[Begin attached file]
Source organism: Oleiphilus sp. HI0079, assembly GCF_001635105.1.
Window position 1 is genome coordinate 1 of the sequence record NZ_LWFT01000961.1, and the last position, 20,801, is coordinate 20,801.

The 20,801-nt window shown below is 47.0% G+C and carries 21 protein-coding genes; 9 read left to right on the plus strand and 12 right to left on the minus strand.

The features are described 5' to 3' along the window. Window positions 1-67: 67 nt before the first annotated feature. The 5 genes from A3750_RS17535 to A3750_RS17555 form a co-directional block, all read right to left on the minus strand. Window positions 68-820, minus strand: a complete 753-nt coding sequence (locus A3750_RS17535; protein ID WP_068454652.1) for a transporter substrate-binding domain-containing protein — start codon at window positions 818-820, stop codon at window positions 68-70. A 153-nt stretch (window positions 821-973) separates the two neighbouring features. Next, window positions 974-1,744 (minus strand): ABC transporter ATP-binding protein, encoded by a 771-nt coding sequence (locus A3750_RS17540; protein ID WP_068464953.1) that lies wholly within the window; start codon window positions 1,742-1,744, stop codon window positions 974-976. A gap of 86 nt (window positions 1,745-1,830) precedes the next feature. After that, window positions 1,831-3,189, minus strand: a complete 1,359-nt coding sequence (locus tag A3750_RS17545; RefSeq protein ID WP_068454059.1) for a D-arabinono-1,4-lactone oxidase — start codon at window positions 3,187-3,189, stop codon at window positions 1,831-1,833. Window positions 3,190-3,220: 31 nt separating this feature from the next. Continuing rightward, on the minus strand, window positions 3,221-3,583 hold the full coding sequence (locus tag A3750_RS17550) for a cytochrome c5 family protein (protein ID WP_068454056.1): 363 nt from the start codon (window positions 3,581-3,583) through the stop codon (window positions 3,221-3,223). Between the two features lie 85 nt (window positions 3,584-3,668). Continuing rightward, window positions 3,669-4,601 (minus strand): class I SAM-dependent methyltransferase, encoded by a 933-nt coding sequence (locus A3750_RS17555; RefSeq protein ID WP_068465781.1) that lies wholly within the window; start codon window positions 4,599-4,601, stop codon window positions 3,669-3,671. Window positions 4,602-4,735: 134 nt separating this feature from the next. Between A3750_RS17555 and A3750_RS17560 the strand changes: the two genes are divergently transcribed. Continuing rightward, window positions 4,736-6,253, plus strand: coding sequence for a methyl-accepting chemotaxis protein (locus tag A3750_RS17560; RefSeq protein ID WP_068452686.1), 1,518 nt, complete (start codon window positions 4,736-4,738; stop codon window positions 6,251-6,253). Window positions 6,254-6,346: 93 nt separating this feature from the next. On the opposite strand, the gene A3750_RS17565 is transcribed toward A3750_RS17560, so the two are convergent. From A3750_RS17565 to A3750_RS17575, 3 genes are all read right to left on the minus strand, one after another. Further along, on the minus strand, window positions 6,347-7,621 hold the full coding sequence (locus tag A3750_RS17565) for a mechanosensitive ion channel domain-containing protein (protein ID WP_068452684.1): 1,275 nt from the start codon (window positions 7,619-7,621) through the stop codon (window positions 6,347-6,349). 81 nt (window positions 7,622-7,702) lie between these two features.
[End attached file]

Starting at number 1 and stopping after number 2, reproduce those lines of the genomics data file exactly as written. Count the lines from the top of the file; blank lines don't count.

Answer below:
Source organism: Oleiphilus sp. HI0079, assembly GCF_001635105.1.
Window position 1 is genome coordinate 1 of the sequence record NZ_LWFT01000961.1, and the last position, 20,801, is coordinate 20,801.